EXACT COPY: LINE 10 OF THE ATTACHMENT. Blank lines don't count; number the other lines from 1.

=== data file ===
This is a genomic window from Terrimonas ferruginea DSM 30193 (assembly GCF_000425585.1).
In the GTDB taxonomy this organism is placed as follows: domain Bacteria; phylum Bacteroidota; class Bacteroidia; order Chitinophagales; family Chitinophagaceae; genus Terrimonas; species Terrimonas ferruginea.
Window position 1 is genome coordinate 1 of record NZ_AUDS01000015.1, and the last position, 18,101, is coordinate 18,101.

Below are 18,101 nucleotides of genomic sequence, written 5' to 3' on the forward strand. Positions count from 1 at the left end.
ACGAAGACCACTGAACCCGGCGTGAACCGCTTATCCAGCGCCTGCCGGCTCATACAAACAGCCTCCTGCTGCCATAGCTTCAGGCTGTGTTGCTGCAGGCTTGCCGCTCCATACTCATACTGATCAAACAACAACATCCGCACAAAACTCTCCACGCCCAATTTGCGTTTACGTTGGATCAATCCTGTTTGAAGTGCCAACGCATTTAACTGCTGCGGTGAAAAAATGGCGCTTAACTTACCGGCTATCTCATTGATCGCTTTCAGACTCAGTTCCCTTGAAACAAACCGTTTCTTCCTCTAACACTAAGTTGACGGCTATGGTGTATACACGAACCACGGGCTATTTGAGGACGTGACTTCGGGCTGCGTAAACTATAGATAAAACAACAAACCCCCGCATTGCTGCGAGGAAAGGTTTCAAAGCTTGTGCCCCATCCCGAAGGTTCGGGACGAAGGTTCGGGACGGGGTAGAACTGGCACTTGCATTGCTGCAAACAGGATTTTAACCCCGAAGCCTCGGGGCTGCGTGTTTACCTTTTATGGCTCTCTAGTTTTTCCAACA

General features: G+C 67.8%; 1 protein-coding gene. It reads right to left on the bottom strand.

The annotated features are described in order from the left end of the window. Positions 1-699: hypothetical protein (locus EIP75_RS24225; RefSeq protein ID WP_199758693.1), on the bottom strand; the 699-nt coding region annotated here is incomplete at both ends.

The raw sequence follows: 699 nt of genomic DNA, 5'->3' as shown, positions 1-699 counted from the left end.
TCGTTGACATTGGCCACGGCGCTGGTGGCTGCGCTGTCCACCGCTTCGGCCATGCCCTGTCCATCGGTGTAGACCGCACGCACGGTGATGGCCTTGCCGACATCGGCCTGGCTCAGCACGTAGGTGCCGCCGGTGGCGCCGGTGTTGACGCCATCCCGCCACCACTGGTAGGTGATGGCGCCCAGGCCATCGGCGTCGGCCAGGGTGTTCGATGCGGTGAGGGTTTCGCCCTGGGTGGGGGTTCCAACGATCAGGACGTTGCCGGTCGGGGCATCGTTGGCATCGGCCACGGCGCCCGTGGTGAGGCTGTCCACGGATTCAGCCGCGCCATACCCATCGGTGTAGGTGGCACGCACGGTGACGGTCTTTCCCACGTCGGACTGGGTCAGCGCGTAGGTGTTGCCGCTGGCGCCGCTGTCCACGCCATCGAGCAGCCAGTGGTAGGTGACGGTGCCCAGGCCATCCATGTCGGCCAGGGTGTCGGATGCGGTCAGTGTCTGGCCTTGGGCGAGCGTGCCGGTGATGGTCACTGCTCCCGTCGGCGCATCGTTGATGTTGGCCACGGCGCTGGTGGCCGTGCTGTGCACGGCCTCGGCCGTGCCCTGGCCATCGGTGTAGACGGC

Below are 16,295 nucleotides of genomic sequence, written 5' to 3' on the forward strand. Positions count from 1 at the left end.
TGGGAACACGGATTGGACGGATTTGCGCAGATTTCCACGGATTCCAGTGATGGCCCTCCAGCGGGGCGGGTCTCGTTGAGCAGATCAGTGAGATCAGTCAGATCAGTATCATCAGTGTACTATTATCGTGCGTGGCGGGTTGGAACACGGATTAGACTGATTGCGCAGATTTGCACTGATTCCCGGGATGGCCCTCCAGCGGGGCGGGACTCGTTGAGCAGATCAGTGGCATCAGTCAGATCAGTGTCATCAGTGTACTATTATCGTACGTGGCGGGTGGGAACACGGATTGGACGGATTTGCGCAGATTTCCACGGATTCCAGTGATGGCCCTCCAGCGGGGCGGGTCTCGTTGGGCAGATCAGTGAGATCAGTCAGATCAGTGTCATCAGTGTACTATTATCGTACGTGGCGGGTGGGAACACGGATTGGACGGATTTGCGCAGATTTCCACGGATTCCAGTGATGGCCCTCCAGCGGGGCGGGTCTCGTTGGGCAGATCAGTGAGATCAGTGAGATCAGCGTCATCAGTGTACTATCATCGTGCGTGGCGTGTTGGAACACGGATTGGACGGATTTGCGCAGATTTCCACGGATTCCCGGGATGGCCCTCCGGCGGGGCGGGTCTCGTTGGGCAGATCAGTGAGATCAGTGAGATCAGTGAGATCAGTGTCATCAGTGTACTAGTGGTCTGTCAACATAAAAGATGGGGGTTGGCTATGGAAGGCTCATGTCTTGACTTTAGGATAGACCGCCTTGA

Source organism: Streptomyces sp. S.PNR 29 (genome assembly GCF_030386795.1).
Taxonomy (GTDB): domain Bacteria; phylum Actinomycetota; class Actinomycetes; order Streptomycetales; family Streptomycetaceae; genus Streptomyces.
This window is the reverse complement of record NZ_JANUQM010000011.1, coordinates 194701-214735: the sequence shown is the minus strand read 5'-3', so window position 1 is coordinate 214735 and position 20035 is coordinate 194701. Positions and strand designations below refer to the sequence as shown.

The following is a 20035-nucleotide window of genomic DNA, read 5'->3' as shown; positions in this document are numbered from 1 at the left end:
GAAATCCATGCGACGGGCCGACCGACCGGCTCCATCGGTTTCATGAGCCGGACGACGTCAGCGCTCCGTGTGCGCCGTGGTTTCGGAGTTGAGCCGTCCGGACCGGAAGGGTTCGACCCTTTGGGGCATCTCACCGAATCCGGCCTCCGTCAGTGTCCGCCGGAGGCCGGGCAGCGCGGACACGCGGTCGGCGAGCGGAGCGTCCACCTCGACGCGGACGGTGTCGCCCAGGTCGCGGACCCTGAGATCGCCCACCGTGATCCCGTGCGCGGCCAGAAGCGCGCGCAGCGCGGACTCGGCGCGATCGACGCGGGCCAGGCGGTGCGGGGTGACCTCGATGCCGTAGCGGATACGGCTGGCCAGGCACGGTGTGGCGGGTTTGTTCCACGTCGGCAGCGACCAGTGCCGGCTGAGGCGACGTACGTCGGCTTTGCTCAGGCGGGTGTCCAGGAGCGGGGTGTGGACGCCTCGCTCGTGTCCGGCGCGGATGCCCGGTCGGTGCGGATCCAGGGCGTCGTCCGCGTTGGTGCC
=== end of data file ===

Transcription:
Below are 16,295 nucleotides of genomic sequence, written 5' to 3' on the forward strand. Positions count from 1 at the left end.